Russia’s grain crop seen suffering if expected rain fails

Moscow | Reuters — Russia’s grain crop will suffer if rains do not come this week as expected to several growing regions of the country, one of the world’s main wheat exporters via the Black Sea, analysts said on Monday.

The agriculture ministry forecast the 2014 crop at 100 million tonnes on Thursday, its most optimistic estimate so far and up from 95 million tonnes, but gave no reason for the move.

“If there is no rain this week, some optimistic forecasts would have to be downgraded,” Dmitry Rylko, the head of the Institute for Agricultural Market Studies (IKAR), said.

IKAR, the Moscow-based agricultural consultancy, had kept its 2014 forecast at 94.5 million tonnes, Rylko said. Another leading Russian consultancy, SovEcon, said it was also keeping its 2014 grain crop estimate unchanged at 90 million tonnes.

Rain is needed in the Central and Volga Federal districts, analysts said, but one trader said those districts had enough moisture in the soil for this week and next thanks to rain in early May.

“Conditions are not critical yet and if rains come to the Centre (the Central district) this week as expected the situation can be fixed quickly,” SovEcon head Andrey Sizov said.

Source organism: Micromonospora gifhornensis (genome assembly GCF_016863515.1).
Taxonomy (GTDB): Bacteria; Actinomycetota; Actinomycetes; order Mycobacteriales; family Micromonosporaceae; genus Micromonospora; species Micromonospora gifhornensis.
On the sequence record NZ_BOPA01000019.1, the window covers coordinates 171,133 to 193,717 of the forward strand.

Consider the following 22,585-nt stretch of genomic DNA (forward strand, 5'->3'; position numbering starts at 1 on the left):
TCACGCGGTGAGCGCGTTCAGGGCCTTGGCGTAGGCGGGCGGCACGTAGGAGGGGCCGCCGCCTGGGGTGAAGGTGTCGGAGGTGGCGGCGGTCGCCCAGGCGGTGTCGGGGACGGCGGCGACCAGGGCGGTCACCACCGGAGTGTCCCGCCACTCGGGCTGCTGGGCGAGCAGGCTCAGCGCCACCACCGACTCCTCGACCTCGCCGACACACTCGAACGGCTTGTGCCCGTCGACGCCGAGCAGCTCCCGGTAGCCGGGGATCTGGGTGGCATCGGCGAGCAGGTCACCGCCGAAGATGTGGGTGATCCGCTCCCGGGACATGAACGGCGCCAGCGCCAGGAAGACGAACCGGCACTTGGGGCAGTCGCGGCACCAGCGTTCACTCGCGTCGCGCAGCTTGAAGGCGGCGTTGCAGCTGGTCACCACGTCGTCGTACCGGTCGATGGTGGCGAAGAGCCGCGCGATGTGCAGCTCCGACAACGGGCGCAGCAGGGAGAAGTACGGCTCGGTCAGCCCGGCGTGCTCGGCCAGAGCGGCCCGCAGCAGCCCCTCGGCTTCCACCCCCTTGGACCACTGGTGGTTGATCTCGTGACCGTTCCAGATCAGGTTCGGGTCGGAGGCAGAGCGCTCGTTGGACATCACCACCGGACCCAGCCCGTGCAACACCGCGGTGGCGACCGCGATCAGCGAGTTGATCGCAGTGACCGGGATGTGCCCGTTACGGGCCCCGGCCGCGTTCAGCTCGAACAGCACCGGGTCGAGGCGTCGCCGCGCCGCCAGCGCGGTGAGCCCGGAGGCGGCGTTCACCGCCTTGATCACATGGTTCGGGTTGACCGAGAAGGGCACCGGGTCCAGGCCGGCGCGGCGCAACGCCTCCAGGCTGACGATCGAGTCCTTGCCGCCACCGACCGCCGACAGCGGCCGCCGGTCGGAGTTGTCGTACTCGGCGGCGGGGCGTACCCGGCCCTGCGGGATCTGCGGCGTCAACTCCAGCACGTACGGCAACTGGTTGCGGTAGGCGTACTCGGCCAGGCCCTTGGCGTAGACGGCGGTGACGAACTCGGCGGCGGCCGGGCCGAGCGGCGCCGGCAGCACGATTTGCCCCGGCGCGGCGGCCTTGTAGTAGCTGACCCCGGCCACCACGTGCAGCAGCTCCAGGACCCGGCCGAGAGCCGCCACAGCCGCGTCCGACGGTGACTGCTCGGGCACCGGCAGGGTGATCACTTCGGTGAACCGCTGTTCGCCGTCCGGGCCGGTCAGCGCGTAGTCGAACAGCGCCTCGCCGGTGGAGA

However, conditions remained favourable overall in the main wheat growing and exporting region — the Southern Federal district, analysts and the trader said, noting that thanks to this futures prices for the new wheat crop continue to fall.

Russian futures prices for the new wheat crop with 12.5 per cent protein content were quoted at US$263 per tonne at the end of last week, down from $265 per tonne a week earlier on a free-on-board (FOB) basis in the Black Sea, IKAR said.

As for the old crop, prices have fallen US$5, to $281 per tonne, in the Black Sea, IKAR said. Wheat harvesting in Russia’s South is expected to start around June 25. New crop barley is quoted at US$228 per tonne.

Farmers had sown 24.4 million hectares as of May 23, or 76.5 per cent of the whole planned area for spring grains, which was 3.7 million hectares more than on the same day a year ago, according to data from the Agriculture Ministry.

Spring wheat was sown on 9.3 million hectares, or 70.6 per cent of the whole planned area, and 2.7 million hectares more than a year ago.

SovEcon estimated that Russian sunflower seed prices rose by 125 roubles to 13,375 roubles (US$390) a tonne at the end of last week. IKAR pegged it at 13,600 roubles a tonne, down 100 roubles.

Export prices for sunflower oil were flat at US$870-$880 a tonne on a FOB basis in the Black Sea, according to SovEcon. IKAR’s crude sunflower oil price index was quoted at US$841 per tonne, down $3.

The white sugar price index in Russia’s south was up 700 roubles at 29,300 roubles (US$860) a tonne last week, IKAR said.

— Reporting for Reuters by Polina Devitt in Moscow.


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